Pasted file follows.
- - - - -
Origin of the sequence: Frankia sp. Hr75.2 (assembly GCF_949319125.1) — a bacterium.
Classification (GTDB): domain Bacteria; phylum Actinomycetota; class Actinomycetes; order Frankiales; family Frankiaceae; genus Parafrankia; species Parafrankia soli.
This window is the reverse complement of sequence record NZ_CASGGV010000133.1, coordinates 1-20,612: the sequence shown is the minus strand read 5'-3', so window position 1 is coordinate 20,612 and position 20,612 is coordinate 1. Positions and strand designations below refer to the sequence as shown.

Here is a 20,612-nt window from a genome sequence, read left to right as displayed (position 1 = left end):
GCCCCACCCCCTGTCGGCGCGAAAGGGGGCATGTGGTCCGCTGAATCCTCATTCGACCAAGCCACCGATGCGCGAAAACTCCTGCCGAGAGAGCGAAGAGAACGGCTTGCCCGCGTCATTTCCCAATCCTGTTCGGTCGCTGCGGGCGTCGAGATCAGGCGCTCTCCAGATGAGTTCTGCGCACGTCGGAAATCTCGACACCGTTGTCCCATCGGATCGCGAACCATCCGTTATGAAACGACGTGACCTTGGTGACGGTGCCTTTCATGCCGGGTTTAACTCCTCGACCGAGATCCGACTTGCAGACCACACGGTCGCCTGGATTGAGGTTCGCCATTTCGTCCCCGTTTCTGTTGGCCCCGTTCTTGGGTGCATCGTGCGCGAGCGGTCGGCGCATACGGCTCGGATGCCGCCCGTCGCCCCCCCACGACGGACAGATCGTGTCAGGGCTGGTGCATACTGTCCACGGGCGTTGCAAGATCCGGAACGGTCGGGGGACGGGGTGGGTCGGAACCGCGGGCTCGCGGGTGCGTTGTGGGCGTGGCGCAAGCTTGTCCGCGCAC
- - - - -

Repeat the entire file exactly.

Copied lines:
Origin of the sequence: Frankia sp. Hr75.2 (assembly GCF_949319125.1) — a bacterium.
Classification (GTDB): domain Bacteria; phylum Actinomycetota; class Actinomycetes; order Frankiales; family Frankiaceae; genus Parafrankia; species Parafrankia soli.
This window is the reverse complement of sequence record NZ_CASGGV010000133.1, coordinates 1-20,612: the sequence shown is the minus strand read 5'-3', so window position 1 is coordinate 20,612 and position 20,612 is coordinate 1. Positions and strand designations below refer to the sequence as shown.

Here is a 20,612-nt window from a genome sequence, read left to right as displayed (position 1 = left end):
GCCCCACCCCCTGTCGGCGCGAAAGGGGGCATGTGGTCCGCTGAATCCTCATTCGACCAAGCCACCGATGCGCGAAAACTCCTGCCGAGAGAGCGAAGAGAACGGCTTGCCCGCGTCATTTCCCAATCCTGTTCGGTCGCTGCGGGCGTCGAGATCAGGCGCTCTCCAGATGAGTTCTGCGCACGTCGGAAATCTCGACACCGTTGTCCCATCGGATCGCGAACCATCCGTTATGAAACGACGTGACCTTGGTGACGGTGCCTTTCATGCCGGGTTTAACTCCTCGACCGAGATCCGACTTGCAGACCACACGGTCGCCTGGATTGAGGTTCGCCATTTCGTCCCCGTTTCTGTTGGCCCCGTTCTTGGGTGCATCGTGCGCGAGCGGTCGGCGCATACGGCTCGGATGCCGCCCGTCGCCCCCCCACGACGGACAGATCGTGTCAGGGCTGGTGCATACTGTCCACGGGCGTTGCAAGATCCGGAACGGTCGGGGGACGGGGTGGGTCGGAACCGCGGGCTCGCGGGTGCGTTGTGGGCGTGGCGCAAGCTTGTCCGCGCAC